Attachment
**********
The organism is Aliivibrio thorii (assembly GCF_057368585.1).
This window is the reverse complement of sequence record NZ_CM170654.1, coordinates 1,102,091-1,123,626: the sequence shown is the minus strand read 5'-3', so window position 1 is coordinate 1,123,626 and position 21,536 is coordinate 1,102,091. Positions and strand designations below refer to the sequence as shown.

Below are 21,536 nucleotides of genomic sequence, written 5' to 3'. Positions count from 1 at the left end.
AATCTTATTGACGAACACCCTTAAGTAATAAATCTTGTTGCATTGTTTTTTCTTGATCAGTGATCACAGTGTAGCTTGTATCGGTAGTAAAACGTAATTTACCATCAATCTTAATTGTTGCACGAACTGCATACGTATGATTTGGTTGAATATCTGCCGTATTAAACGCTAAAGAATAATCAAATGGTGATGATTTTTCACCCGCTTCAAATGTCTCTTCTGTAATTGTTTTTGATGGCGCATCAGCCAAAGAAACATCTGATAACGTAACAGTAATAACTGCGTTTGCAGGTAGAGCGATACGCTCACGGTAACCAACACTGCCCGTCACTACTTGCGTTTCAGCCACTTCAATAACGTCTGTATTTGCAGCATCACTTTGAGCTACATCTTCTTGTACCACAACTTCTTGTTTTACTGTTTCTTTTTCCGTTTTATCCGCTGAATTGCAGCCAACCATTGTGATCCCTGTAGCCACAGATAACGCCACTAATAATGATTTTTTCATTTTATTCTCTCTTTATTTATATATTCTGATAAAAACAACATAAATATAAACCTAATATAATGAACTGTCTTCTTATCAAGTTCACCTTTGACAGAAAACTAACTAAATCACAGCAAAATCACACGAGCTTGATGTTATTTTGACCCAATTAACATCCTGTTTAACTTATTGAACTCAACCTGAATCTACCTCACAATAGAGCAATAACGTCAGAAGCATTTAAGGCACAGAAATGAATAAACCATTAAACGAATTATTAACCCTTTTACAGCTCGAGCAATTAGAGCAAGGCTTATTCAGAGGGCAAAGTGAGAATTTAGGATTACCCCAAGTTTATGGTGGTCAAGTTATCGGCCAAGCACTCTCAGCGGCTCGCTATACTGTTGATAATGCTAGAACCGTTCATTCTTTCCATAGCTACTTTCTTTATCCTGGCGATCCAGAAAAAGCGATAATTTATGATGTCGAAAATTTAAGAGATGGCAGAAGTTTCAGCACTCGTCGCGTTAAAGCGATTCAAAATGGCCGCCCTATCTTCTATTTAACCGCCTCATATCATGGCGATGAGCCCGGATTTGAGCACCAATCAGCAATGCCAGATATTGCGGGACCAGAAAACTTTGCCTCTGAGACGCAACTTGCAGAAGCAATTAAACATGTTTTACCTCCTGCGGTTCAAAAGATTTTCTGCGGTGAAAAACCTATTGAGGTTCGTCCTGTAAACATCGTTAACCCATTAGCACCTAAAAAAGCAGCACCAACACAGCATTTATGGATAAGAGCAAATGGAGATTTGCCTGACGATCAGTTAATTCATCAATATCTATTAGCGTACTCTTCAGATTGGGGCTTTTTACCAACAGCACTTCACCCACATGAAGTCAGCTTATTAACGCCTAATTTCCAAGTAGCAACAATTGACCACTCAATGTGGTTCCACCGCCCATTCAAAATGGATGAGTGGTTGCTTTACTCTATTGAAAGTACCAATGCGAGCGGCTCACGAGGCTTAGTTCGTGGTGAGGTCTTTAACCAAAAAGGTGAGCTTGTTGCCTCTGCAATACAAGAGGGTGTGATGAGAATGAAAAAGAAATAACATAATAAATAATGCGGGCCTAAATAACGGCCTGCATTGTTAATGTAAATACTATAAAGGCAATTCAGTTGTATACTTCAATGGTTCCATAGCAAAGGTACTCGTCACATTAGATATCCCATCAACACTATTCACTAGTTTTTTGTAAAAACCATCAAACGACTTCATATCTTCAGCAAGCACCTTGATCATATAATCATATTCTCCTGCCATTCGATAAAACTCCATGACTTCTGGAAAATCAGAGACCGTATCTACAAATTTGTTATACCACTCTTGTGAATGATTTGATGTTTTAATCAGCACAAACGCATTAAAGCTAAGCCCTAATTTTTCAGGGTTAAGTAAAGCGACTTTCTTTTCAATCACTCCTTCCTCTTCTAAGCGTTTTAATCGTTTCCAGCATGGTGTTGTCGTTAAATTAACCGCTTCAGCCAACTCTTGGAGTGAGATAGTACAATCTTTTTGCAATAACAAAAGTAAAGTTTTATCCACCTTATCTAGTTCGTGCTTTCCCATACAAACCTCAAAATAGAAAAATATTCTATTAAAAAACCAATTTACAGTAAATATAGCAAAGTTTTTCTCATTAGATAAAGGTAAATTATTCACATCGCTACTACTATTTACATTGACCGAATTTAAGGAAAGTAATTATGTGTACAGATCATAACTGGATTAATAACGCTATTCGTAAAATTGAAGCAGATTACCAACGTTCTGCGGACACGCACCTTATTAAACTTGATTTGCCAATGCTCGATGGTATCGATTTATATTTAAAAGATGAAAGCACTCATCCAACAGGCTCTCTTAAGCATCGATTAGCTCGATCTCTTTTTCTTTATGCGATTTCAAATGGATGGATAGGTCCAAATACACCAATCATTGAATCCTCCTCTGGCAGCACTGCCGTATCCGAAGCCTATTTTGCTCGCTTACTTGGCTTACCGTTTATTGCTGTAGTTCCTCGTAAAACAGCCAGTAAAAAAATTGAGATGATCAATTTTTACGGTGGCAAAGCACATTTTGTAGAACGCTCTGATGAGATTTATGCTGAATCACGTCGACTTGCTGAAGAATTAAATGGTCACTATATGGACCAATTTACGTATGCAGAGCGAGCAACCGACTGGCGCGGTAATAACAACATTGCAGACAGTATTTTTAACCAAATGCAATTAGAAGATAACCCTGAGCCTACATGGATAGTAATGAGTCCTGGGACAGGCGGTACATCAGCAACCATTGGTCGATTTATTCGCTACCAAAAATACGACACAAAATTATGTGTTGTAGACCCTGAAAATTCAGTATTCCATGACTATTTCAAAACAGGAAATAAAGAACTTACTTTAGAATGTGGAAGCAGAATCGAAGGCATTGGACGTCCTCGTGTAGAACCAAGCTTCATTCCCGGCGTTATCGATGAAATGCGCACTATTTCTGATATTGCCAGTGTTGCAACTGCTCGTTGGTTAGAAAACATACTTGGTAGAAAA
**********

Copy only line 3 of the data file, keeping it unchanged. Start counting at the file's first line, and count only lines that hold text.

Below are 21,536 nucleotides of genomic sequence, written 5' to 3'. Positions count from 1 at the left end.